When the sun comes out and temperatures start rising, there’s no better way to appreciate western Oregon’s beauty than to take out the kayak or canoe on the water! We’ve done the “hard work” for you, and are happy to present you with the top five kayaking spots I’ve found (in no particular order). Grab your paddle and meet me out there!
1. Devil’s Lake, Lincoln City
Lincoln City, in general, is an excellent spot for water sports, but I’ve really developed a soft spot for Devil’s Lake. You can access launch sites from Regatta Park or Devil’s Lake State Parks on the east or west side. The east side is free, but the west has camping and yurts, so if you’re planning on staying for more than a day, it’s a great option.
Exploring is easy, thanks to the tranquil waters and shelter from the coastal winds. If you’re just starting out or just prefer less choppy waters, this leisurely experience is sure to suit your needs. What’s more is Oregon State Parks offer guided kayak tours from Memorial Day to Labor Day!
2. Chetco River, Southern Oregon, Kalmiopsis Wilderness
Featuring stunning teal water, high-quality whitewater, and pristine wilderness, the Chetco River does require quite the trip to gain access, but it’s well worth it if you’re looking for a more exciting adventure. Tight canyons and boulder-strewn rapids wind through a practically untouched area of the country. Don’t worry, you’ll have plenty of opportunity to appreciate its beauty through crystal-like pools and little side creeks to take a breather in. If you’re looking for a unique multi-day trip, this is one not to miss.
3. The Clackamas River
If you live in Portland, you have no excuse not to go paddling on the Clackamas River! Featuring class III and IV rapids in the northern segment and a calmer southern section, there’s something for every skill level. If you’re on a time limit, you’ll also enjoy the various roadside launch sites along the river that are easy to access.
Make sure to watch out for “Hole in the Wall”, which is a rapid in the upper section that runs into a rock wall, suddenly turning into a deep green pool. If you’re going to be up there, make sure you’re experienced and haven’t had much to drink. Below this rapid, you’ll find an array of fun drops and holes to play in!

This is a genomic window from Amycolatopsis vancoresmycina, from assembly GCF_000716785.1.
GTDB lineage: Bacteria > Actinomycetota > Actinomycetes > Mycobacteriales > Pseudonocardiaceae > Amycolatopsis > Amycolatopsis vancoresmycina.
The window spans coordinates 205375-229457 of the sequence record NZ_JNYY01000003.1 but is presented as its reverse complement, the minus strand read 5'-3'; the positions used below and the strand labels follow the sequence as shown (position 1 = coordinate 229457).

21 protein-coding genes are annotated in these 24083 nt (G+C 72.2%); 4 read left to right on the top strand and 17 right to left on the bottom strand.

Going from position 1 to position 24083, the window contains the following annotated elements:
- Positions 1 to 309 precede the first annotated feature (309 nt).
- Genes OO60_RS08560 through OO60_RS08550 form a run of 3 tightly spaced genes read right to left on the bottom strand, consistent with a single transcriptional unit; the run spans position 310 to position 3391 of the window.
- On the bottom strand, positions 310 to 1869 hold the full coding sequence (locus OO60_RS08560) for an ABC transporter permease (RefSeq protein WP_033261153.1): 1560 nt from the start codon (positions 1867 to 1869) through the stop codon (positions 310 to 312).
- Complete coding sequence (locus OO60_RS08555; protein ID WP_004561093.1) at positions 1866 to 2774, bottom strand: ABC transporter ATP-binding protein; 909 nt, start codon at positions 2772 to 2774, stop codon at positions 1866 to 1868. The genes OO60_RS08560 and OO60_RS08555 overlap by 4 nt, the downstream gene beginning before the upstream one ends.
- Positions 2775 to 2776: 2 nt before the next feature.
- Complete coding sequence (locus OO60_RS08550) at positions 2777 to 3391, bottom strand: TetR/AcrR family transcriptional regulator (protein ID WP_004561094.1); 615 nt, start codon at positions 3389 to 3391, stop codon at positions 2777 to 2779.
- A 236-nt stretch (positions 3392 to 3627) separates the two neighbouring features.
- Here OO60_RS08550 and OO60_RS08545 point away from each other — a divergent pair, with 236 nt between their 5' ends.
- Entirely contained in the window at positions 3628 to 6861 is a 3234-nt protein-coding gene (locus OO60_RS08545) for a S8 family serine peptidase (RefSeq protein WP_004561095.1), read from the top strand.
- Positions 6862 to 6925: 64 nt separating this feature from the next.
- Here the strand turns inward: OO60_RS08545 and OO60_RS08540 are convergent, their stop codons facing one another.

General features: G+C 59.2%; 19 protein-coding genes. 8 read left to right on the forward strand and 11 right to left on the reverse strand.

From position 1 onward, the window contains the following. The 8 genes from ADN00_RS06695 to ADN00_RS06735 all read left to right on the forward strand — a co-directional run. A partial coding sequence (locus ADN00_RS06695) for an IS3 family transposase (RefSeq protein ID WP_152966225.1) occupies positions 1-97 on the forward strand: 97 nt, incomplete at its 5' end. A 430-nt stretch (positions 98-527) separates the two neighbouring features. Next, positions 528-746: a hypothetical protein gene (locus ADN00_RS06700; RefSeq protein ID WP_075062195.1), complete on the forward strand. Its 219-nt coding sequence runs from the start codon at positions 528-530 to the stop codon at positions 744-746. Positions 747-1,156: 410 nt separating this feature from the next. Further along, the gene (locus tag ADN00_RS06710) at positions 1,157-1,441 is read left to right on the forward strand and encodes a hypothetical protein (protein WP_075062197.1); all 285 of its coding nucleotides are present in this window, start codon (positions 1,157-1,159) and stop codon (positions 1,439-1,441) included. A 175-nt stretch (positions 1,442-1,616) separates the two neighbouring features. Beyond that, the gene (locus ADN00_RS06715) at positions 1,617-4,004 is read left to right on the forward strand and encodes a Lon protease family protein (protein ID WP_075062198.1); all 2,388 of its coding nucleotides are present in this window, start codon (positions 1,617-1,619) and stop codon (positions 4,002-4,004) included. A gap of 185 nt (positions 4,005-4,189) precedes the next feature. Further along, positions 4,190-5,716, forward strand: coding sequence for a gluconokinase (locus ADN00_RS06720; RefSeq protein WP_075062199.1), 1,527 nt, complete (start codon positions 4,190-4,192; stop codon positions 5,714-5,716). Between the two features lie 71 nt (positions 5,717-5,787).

4. Beaver Creek, near Newport
Another relaxing location is Beaver Creek, located just 10 minutes from Newport, at the Brian Booth/Ona Beach State Park exit. You can launch from the boat ramp on the other side of the 101 from the state park or from the easily-accessible grassy banks along the creek. Once you paddle past the picnic area and under a footbridge, you’ll see the creek connects to the beach.
Instead of a rocky, harsh environment, you’ll encounter wooded, marshy areas home to the creature the creek gets its name from, among other critters. As there’s practically no current, you can paddle either way up or down the creek. The quiet, gentle trail is a nice way to get away from the city and noise, offering an array of outdoor activities. A favorite time to go is any time from May to October before it gets too cold.
For a serene yet ever-changing scenery, check out Seaside’s various rivers and ponds where you’ll encounter a wide array of wildlife, such as the blue heron, bald eagles, and osprey. If you’re just starting out, you’ll appreciate the calmer rivers, while more experienced paddlers will love the challenge of ocean kayaking and breaking surf. There are also countless shallow coves, estuaries, and bays to explore in the area!
The best way to get there is through Broadway Park landing dock on the east side of the 101, where it’s easy to launch. There are also planned tour guides and local lessons available if you’d like to go in groups!
While these may be my top five, they vary quite a bit, and there’s definitely something for everyone. From the calm and quiet to the more exciting surf, you’re sure to have enough ideas to last you the rest of the year!